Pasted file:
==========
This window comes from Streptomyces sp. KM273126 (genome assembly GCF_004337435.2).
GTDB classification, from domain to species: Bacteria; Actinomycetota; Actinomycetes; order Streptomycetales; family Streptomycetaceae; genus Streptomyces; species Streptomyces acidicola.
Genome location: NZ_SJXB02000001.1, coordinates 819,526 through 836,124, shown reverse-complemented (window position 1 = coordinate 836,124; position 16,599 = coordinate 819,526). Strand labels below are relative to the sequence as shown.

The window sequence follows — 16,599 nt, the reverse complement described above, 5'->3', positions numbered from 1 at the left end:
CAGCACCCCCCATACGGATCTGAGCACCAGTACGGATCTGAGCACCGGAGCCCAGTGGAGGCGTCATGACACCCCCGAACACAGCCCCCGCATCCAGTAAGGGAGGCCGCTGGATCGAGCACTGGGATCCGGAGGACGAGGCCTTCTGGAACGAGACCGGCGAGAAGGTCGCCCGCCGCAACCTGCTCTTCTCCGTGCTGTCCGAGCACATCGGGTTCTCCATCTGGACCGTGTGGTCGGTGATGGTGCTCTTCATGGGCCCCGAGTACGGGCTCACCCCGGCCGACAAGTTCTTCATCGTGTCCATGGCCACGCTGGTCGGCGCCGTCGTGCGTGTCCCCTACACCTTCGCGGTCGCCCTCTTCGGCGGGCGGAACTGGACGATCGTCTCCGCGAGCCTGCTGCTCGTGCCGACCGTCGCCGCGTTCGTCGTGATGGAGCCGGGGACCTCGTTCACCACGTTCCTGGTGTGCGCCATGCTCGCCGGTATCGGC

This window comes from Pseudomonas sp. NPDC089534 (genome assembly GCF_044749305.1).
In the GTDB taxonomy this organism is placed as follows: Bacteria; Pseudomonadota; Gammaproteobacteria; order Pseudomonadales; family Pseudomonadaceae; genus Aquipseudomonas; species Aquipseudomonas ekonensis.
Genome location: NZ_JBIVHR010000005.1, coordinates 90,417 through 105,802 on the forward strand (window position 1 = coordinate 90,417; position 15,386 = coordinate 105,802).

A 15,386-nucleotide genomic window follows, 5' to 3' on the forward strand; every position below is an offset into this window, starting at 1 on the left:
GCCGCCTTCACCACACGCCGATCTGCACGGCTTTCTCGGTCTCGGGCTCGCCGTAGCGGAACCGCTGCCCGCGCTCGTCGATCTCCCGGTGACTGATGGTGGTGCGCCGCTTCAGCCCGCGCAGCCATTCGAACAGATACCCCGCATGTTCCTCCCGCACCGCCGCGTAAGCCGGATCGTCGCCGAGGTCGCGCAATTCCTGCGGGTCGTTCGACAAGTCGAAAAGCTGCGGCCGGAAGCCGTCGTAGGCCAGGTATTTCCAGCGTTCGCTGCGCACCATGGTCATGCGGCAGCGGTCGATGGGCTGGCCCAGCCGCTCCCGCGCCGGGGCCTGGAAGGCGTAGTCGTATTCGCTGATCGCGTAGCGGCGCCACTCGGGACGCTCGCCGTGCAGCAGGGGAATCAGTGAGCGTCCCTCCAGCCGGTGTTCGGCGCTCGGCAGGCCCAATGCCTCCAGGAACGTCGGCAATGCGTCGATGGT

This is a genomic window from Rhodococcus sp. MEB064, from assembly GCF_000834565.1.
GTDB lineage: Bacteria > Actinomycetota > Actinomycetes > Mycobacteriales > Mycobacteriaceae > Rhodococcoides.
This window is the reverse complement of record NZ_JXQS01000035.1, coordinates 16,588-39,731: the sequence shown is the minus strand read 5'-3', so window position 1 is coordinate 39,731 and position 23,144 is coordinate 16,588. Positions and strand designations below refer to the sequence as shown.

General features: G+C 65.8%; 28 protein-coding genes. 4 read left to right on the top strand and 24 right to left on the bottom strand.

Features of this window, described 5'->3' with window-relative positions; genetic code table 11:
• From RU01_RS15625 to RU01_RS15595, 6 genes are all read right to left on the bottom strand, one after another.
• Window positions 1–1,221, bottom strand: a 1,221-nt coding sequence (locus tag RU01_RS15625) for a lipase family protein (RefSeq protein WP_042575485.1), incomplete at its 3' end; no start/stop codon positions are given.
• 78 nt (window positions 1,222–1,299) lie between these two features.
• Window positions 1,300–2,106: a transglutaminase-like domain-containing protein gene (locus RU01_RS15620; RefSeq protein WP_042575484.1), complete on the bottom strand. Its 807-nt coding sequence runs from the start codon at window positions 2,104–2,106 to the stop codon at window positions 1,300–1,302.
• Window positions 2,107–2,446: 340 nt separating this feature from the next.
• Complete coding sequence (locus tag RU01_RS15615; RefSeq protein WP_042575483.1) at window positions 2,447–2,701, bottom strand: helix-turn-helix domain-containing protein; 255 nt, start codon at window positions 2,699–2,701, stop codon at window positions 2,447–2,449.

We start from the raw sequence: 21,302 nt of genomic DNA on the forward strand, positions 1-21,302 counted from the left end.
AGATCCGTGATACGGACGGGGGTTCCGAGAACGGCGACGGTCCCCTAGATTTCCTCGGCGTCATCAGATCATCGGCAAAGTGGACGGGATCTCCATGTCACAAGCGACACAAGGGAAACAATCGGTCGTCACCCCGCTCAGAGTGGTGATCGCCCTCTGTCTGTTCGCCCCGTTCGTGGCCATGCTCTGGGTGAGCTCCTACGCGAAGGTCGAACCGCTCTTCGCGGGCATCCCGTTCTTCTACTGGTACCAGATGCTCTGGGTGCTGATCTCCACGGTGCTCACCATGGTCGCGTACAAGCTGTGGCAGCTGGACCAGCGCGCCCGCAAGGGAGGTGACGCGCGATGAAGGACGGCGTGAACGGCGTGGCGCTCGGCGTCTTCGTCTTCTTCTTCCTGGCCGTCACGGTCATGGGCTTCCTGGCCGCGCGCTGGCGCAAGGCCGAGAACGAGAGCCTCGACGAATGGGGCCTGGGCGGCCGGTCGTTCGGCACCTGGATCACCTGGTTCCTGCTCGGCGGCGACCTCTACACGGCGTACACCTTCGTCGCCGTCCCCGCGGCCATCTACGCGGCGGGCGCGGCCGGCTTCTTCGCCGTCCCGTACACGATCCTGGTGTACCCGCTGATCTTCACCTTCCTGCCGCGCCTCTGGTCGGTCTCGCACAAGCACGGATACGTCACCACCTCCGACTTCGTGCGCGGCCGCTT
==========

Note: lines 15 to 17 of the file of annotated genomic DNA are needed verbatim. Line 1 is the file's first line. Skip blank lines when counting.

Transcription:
Features of this window, described 5'->3' with window-relative positions; genetic code table 11:
• From RU01_RS15625 to RU01_RS15595, 6 genes are all read right to left on the bottom strand, one after another.
• Window positions 1–1,221, bottom strand: a 1,221-nt coding sequence (locus tag RU01_RS15625) for a lipase family protein (RefSeq protein WP_042575485.1), incomplete at its 3' end; no start/stop codon positions are given.